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Why Alan Greenspan's Fed lets banks off easy on corporate fraud.

If nothing else, the question of what should be done about it deserves a place on the agenda when the Senate considers Greenspan’s nomination for a fifth term, as is expected after his current four-year stint ends in June.

No Firewalls

To be sure, both Citigroup and Chase agreed, after their role at Enron was exposed, to avoid new financing arrangements that pose similar legal and reputational risk. And under FIN 46, all deals involving SPEs must be disclosed on the balance sheet of either the bank, the borrower, or a third party. But it remains to be seen how effective the new rules will be in preventing future off-balance-sheet frauds (see “Longer Paper Routes“).

Complicating matters is the combination of commercial and investment banking and insurance blessed by the Gramm-Leach-Bliley Act of 1999, which ended the last vestiges of separation enacted by the Glass-Steagall Act and made the Fed the financial system’s primary regulator. But while the central bank supervises private banks involved in these lines of business, including Citigroup and Chase, the Fed’s primary interest isn’t stopping financial fraud, but making sure the U.S. banking system remains safe and sound. “The Fed doesn’t even believe in firewalls,” says Dimitri B. Papadimitriou, president of the Levy Economics Institute at Bard College.

In contrast to the multiline banks (called “universal,” in industry parlance), monoline investment banks such as Merrill are subject to regulation by the SEC, whose regulatory mission is the protection of public investors. With that in mind, the commission sets reserve requirements for Merrill as well as for the broker-dealer affiliates of Citigroup and Chase, along with those of such foreign institutions as the Canadian Imperial Bank of Commerce (CIBC). But the SEC, unlike the Fed, doesn’t inspect their operations.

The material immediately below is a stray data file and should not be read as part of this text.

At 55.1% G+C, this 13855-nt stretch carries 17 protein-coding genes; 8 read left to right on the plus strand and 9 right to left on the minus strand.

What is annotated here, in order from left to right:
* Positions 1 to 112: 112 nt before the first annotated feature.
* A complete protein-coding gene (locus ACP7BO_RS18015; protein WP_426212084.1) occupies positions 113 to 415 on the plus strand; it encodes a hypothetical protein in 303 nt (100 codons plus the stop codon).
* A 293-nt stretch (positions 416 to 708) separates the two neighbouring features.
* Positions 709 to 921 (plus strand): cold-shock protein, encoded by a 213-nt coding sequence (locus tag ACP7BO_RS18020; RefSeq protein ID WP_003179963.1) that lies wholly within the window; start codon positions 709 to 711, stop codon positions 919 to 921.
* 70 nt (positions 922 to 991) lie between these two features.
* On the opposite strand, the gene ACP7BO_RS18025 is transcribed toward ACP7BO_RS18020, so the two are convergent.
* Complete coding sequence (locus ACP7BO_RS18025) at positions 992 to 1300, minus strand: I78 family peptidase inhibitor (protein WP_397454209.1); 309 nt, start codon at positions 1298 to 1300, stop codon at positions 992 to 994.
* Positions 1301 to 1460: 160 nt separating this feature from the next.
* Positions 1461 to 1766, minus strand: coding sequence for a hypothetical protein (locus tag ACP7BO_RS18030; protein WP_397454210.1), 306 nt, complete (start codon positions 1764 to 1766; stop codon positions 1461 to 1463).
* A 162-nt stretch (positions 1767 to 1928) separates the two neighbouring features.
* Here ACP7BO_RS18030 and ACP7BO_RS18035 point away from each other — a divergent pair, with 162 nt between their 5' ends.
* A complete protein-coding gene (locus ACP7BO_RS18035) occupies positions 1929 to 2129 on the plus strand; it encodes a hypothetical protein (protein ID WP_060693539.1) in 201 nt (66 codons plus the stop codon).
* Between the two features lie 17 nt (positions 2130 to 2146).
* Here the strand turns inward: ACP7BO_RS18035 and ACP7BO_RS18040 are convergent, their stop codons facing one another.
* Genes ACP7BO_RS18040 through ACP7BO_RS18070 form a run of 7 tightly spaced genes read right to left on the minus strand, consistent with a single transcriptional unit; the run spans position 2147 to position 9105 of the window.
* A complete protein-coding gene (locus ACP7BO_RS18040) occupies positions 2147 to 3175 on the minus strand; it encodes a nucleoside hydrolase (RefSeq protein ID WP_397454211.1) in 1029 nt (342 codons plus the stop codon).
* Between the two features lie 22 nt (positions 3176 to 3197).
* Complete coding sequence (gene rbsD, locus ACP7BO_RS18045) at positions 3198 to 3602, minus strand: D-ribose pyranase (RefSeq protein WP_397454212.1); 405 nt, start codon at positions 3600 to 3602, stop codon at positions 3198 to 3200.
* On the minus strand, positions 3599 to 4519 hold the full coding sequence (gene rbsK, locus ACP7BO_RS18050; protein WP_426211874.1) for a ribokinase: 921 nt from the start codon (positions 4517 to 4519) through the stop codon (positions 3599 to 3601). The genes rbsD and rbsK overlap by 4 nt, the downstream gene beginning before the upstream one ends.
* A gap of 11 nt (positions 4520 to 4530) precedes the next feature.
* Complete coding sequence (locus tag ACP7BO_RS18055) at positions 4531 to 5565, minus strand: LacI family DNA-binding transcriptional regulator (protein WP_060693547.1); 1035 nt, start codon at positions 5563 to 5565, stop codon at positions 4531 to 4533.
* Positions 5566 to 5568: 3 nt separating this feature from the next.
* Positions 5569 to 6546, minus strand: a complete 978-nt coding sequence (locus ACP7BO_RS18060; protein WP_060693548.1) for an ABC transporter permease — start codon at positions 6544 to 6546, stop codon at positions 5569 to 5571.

Thus, to prosecute violations of securities law by banks, the SEC depends on bank supervisors to turn over evidence of such activity. Yet the Fed clearly has a reason to look the other way—that is, to ensure the profitability of the banks it oversees. “In doing so, it doesn’t care very much about” the interests of investors, charges Papadimitriou. In fact, Chase and Citigroup were treated much more leniently than Merrill and CIBC (see “Unequal Treatment,” at the end of this article).

Regulators dismiss any suggestion that Citigroup and Chase were given special treatment. Last February, at a conference held by The Bond Market Association (TBMA) in New York, SEC official Annette Nazareth waved off suggestions by CFO that the regulators’ differing objectives might cause them to work at cross-purposes when it came to questionable structured-finance deals. Indeed, Nazareth, the SEC’s director of the division of market regulation, and her counterparts at the Fed and the Office of the Comptroller of the Currency (OCC) insisted at the December 2002 Senate hearings that they had more than sufficient means of preventing banks from aiding and abetting corporate fraud. And that testimony was reiterated in a letter to the Senate investigations subcommittee from the officials several weeks later.

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